Read the Bible in a Year
This week, read: Joshua 1-24
At Least Know This
After 40 years of desert wanderings, the book of Joshua describes the people finally entering the land of Canaan. Under the leadership of Joshua, the people move into the land and then they divide themselves up into their tribes.
Author and Date
There is no named author of the book of Joshua. It was most likely a number of authors (or groups of authors) that wrote the books of Joshua, Judges, Samuel, and Kings. It is likely that it was written during the time of the Babylonian Exile (587-538 BC), as a reflective history to describe how God led them in the taking of the land.
The people living in Canaan at that time were not unified. There was a collection of city-states, villages, and rural farmers all living independently. The first half of Joshua (see Joshua 10:29 to 11:21) seems like there were huge, quick battles, where the Israelites decisively defeated the indigenous tribes and took the land.
However, the second half of Joshua tells a different story (see 13:1; 13:13; 15:63; 16:10; 17:12; 17:16). From these chapters, it seems that the Israelites moved in to live with the Canaanites, in a more peaceful way.
Archeology supports this idea. There are very few destroyed cities in Canaan at this time. It seems that the Israelites moved in and lived among the Canaanites. This would also explain how easily the Israelites got into the worship of the Canaanite gods (known as Baal and Ashtoreth).
Remember the Deuteronomic Code? It said, “Obey God’s law and you’ll become wealthy and successful. Disobey God and you’ll be severely punished.” Read Joshua 1:8. The idea of the Deuteronomic Code is very prevalent in Joshua. Watch for it! When we get to the prophets, you’ll read that they rejected the Deuteronomic Code as foolish and misleading. Unfortunately, the people didn’t listen to the prophets very much.
There are some well-known stories in this section of the Bible. Rahab and the spies (chapter 2), the fall of Jericho (chapter 6), the sun standing still (chapter 10). To modern eyes, there is a lot of warfare, too. People often ask the question, “Did God order them to go to war with all those people?” My answer is that this is reflective history. They are looking backwards, several hundred years later, and trying to give rationalizations why they acted the way they did. And, as noted above, the entrance into Canaan may have been more peaceful than the first half of Joshua suggests.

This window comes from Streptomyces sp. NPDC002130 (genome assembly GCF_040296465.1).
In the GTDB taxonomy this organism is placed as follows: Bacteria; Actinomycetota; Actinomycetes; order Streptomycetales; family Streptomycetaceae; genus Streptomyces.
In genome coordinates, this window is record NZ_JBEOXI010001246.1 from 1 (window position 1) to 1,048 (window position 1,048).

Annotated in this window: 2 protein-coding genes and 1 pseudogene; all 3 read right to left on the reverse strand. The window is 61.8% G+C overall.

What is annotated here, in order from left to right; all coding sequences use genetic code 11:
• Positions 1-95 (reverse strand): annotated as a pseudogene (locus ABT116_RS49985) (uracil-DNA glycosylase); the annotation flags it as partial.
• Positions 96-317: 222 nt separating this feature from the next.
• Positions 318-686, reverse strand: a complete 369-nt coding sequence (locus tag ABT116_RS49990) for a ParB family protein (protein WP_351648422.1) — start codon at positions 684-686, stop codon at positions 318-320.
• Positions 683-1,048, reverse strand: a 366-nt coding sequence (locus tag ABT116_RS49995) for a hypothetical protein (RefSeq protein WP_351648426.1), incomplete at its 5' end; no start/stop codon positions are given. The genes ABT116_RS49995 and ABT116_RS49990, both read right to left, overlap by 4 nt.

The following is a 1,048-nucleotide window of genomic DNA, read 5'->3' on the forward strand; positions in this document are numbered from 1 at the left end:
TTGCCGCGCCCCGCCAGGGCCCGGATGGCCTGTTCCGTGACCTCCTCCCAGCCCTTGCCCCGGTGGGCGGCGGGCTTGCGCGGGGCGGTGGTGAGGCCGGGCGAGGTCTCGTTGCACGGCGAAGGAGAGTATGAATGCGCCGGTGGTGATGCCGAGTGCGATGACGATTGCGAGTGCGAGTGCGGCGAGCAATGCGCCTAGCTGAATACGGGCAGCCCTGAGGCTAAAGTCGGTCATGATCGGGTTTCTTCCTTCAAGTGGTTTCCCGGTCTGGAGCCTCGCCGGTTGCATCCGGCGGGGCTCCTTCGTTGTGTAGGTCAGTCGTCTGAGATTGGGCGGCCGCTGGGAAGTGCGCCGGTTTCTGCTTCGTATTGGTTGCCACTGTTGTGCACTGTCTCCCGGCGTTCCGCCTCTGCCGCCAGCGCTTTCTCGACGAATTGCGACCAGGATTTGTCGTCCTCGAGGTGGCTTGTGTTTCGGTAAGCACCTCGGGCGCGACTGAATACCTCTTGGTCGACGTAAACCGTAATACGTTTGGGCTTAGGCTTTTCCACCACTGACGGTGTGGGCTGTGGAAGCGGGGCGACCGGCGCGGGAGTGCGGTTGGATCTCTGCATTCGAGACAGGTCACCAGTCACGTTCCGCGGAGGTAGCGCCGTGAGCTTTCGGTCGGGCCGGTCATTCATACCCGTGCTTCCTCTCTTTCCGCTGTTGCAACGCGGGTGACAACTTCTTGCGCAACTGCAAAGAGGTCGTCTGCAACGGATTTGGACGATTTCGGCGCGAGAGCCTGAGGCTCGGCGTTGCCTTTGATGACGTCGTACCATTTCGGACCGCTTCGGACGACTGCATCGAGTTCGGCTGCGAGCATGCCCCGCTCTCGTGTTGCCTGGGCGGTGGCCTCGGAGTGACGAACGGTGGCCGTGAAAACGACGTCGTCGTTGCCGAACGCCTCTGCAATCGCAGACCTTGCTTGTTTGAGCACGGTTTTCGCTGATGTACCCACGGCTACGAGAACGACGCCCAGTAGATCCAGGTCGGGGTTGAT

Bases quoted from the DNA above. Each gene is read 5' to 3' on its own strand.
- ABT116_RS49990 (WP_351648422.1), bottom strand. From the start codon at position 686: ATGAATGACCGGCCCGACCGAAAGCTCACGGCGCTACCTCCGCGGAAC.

In chapter 22, we see a brewing civil war between the tribes of Israel. This is largely because of the argument over where to worship. Remember Deuteronomy 12, and the one place of worship? The tension is beginning to build here.
In Joshua, the story is that people entered the land of Canaan and took the land for themselves. While it was clearly not that simple, the story persisted. The Old Testament is written so that we have a better understanding of Jesus. When Jesus began his ministry, people were ready for another Joshua—someone who would take the land back from the Romans. They wanted the Messiah to be like the leader here in the book of Joshua—to lead an army and take the land back for themselves. But Jesus was not interested in land… He was interested in human hearts—and still is interested in human hearts to this day!
Remember back in Genesis 12? Remember when God chose Abraham? If you ask 10 people why God chose Abraham, they will say “because Abraham was a righteous man.” But they would be wrong. Check out Joshua 24:1-2. Abraham was worshiping idols when God called him. God didn’t call Abraham because Abraham was good; God called Abraham because God is good. God treats us the same today. God doesn’t care what we’ve done, how we’ve acted, or what mistakes we’ve made. He loves us right now, he calls us right now, and offers us new life. The staggering truth of the gospel is that God loves us right now—not as we should be, not as we ought to be, but he loves us right now, as we are.
If you run across a passage that you have questions about, feel free to post questions (or insights that you have received from the Bible reading), then please click here, and then click on the most recent reading guide. You can also feel free to email the question to me.
Our next face-to-face meeting is on March 14, 2019 at 6:30-7:45.